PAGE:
Multilateralism is back

The final weeks of 2015 saw remarkable activity at the global level producing concrete results, for a change. The UN climate change conference in Paris (COP 21) ended in mid-December with the adoption of an ambitious Paris Agreement that will guide climate action starting in 2020 and carrying on for many years thereafter. A few days later the UN Security Council unanimously adopted a resolution on the way forward in Syria, while an agreement among the Libyan factions was endorsed by the UN Security Council. Also in December, the US Congress finally ratified a 2010 reform in the quotas and voting rights of the members of the International Monetary Fund (IMF) that gives emerging economies like China and India a greater say, commensurate with their increasing weight in the world. Add to this the deal reached with Iran on the nuclear issue last July, as well as the adoption by world leaders of the global Sustainable Development Goals (SDGs) in New York in September, and you really get an upbeat sense of multilateral cooperation in our world today.

It did not always look like this, not even during the course of this year. It may still not look like this to those suspicious of international cooperation, prone to conspiracy theories or systematically underestimating global institutions. It may not look like this a few years or even a few months down the road, if implementation on all this does not start soon and in earnest. But there is an important basis to build on and good grounds for those who want to see positive progress to put pressure on reluctant governments and other actors.

Is it the spirit of Christmas – goodwill among people – that is prevailing, finally, on Earth? That would be too optimistic or naïve to assert, and not politically correct in a diverse world of many religions and ideologies. But getting a bit closer to that ideal is not a bad thing. It does not mean that wars are over, that the Islamic State will dissolve itself and its foreign fighters will repent, that democracy will come to Egypt or human rights to Saudi Arabia or peace to Africa, all in a stroke of a magic wand. But it shows that the multilateral system built at the end of World War II is still alive and capable of responding to challenges, with necessary adjustments, like the IMF voting rights one. It also shows clearly that unilateral “bright ideas” and attempts to influence developments from the perspective / interests of one country or a partial coalition cannot carry the day for long. They invariably lead to chaos and disaster, be it because of the opposition of those not included in the decision-making and because of the short-sightedness of the initiators. Examples abound and include all those mentioned above as objects of successful multilateral action, eventually.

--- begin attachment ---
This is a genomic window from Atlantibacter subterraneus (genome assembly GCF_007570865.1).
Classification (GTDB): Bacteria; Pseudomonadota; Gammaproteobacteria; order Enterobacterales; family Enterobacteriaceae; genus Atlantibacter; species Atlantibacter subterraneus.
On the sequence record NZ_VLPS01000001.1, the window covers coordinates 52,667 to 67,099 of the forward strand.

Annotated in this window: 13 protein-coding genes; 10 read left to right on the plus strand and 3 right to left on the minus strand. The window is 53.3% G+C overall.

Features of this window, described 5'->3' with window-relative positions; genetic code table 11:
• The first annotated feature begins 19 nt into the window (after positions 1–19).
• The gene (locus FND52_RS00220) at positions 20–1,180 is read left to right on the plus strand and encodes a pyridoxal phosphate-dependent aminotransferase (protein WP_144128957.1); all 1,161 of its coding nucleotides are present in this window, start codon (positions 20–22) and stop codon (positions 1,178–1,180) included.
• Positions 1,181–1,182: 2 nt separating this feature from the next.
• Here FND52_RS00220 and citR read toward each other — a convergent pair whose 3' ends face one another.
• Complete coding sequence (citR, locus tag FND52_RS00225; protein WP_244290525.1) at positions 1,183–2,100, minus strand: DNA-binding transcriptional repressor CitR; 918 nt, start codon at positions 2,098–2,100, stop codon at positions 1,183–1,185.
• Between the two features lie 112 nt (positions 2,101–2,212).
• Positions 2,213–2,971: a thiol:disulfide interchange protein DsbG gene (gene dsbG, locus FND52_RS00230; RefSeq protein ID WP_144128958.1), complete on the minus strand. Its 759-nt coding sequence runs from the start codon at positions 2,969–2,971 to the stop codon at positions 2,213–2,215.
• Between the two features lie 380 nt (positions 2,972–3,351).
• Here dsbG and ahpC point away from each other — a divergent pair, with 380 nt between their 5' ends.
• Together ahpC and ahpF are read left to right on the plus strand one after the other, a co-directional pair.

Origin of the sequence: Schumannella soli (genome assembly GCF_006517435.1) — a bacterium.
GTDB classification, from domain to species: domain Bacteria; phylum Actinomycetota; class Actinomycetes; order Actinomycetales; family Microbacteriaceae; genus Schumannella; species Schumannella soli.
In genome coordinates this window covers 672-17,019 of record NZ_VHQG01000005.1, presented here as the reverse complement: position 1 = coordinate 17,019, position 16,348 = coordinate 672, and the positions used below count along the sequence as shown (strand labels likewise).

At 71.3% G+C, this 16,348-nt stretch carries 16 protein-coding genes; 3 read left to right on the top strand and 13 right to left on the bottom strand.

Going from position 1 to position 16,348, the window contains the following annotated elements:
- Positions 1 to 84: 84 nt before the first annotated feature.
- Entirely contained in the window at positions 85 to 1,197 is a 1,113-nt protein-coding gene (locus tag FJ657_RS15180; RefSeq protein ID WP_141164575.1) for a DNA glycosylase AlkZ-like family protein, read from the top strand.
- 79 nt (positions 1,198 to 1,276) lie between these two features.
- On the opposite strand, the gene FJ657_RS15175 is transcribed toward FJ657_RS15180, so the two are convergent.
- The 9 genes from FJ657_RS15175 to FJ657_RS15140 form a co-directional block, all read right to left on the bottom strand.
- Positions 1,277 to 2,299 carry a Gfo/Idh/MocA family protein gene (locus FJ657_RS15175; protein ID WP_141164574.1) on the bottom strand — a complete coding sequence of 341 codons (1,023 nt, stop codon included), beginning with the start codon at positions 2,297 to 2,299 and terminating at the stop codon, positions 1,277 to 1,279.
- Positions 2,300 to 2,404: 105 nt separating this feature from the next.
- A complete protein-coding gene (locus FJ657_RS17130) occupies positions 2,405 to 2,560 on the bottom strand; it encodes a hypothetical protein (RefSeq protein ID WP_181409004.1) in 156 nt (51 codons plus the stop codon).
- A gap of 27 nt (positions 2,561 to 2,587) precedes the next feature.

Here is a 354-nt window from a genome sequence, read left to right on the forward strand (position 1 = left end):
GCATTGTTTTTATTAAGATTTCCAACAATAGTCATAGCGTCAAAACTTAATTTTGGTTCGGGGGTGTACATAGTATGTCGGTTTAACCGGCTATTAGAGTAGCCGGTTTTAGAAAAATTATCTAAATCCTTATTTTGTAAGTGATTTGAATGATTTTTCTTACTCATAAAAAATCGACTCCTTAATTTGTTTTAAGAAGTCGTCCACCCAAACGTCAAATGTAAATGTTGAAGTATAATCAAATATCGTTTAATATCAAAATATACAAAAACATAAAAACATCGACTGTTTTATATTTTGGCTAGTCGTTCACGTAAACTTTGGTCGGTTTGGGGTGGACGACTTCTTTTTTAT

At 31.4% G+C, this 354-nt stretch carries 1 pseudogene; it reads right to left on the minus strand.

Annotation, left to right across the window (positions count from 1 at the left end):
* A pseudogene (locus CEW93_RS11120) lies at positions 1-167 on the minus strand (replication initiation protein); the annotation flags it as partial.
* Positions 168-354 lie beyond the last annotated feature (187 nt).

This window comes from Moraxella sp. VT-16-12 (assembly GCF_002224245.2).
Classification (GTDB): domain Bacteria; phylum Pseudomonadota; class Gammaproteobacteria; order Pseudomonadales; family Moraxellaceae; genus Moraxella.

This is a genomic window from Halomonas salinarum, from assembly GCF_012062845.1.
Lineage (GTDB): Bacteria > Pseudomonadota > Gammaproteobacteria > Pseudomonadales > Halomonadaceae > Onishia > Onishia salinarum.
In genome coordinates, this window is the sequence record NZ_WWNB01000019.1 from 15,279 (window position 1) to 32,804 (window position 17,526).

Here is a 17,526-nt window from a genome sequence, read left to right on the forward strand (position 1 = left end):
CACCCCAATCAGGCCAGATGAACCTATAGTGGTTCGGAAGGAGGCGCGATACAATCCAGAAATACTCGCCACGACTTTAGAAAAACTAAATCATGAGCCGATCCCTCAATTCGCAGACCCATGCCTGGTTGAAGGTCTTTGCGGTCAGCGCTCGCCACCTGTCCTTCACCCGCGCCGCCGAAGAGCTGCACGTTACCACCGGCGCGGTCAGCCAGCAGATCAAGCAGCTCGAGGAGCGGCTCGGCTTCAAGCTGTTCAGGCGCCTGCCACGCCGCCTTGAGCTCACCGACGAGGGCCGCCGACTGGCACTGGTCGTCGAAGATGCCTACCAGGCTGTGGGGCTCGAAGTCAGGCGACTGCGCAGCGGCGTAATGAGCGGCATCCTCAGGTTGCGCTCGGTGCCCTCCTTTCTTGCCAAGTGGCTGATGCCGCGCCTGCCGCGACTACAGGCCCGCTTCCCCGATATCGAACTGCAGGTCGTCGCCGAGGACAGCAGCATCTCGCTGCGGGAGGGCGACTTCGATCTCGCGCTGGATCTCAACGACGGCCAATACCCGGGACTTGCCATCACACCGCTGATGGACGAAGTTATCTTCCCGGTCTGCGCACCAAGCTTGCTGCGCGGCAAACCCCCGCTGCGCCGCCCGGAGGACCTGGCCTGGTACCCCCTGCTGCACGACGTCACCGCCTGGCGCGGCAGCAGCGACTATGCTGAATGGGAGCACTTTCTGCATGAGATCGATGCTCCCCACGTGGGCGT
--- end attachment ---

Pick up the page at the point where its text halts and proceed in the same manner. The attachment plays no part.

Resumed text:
Katoikos, being a pan-European publication, naturally asks the question: what is the role of Europe in all this? The record is mixed, one can safely say, as for most things with our continent. A more negative role in Syria and Libya is being reversed under the obvious pressure of the human waves of refugees and migrants. Even with a largely positive role played in the climate debate, the SDGs and Iran, our fragmented Union of many voices has not been assertive and unified enough to earn lasting political credit and recognition for itself. Overall, a good year for the world that needs to continue on the path of multilateralism, with great power cooperation and smaller power contributions and democratic control. A rather mixed year for Europe, however, where multilateralism is not supposed to be the name of the game, internally speaking; rather the EU is expected to be a major pole in global multilateral affairs, which, regrettably, it still is not.




The editorial team of Katoikos

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